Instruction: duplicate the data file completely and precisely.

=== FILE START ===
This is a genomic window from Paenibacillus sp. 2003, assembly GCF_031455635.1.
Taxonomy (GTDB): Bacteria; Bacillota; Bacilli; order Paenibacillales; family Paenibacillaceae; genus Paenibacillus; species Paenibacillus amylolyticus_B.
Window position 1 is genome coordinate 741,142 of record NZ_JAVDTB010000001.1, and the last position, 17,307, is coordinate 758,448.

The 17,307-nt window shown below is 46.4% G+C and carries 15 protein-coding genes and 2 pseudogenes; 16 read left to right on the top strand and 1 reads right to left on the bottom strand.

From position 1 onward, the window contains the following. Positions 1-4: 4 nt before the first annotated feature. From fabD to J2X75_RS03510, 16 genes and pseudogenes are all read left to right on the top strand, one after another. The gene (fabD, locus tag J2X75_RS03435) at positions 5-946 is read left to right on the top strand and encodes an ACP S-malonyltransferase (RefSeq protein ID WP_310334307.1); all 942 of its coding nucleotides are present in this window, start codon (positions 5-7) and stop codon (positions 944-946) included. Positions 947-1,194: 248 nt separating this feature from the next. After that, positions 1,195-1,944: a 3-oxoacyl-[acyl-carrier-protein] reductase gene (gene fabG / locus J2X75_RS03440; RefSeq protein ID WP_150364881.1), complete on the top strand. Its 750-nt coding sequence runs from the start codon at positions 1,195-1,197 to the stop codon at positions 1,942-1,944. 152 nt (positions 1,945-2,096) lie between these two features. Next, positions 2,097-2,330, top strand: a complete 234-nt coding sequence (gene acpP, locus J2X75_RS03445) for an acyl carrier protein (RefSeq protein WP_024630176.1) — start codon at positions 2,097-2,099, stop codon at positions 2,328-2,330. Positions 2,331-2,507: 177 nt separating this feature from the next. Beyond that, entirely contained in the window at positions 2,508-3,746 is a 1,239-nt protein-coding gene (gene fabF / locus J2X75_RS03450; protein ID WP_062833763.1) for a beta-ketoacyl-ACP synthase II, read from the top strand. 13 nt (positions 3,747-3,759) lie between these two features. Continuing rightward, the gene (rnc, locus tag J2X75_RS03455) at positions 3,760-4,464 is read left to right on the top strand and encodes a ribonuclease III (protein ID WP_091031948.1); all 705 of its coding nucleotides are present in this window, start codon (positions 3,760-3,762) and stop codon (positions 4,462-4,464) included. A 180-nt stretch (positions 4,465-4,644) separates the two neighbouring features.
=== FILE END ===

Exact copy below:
This is a genomic window from Paenibacillus sp. 2003, assembly GCF_031455635.1.
Taxonomy (GTDB): Bacteria; Bacillota; Bacilli; order Paenibacillales; family Paenibacillaceae; genus Paenibacillus; species Paenibacillus amylolyticus_B.
Window position 1 is genome coordinate 741,142 of record NZ_JAVDTB010000001.1, and the last position, 17,307, is coordinate 758,448.

The 17,307-nt window shown below is 46.4% G+C and carries 15 protein-coding genes and 2 pseudogenes; 16 read left to right on the top strand and 1 reads right to left on the bottom strand.

From position 1 onward, the window contains the following. Positions 1-4: 4 nt before the first annotated feature. From fabD to J2X75_RS03510, 16 genes and pseudogenes are all read left to right on the top strand, one after another. The gene (fabD, locus tag J2X75_RS03435) at positions 5-946 is read left to right on the top strand and encodes an ACP S-malonyltransferase (RefSeq protein ID WP_310334307.1); all 942 of its coding nucleotides are present in this window, start codon (positions 5-7) and stop codon (positions 944-946) included. Positions 947-1,194: 248 nt separating this feature from the next. After that, positions 1,195-1,944: a 3-oxoacyl-[acyl-carrier-protein] reductase gene (gene fabG / locus J2X75_RS03440; RefSeq protein ID WP_150364881.1), complete on the top strand. Its 750-nt coding sequence runs from the start codon at positions 1,195-1,197 to the stop codon at positions 1,942-1,944. 152 nt (positions 1,945-2,096) lie between these two features. Next, positions 2,097-2,330, top strand: a complete 234-nt coding sequence (gene acpP, locus J2X75_RS03445) for an acyl carrier protein (RefSeq protein WP_024630176.1) — start codon at positions 2,097-2,099, stop codon at positions 2,328-2,330. Positions 2,331-2,507: 177 nt separating this feature from the next. Beyond that, entirely contained in the window at positions 2,508-3,746 is a 1,239-nt protein-coding gene (gene fabF / locus J2X75_RS03450; protein ID WP_062833763.1) for a beta-ketoacyl-ACP synthase II, read from the top strand. 13 nt (positions 3,747-3,759) lie between these two features. Continuing rightward, the gene (rnc, locus tag J2X75_RS03455) at positions 3,760-4,464 is read left to right on the top strand and encodes a ribonuclease III (protein ID WP_091031948.1); all 705 of its coding nucleotides are present in this window, start codon (positions 3,760-3,762) and stop codon (positions 4,462-4,464) included. A 180-nt stretch (positions 4,465-4,644) separates the two neighbouring features.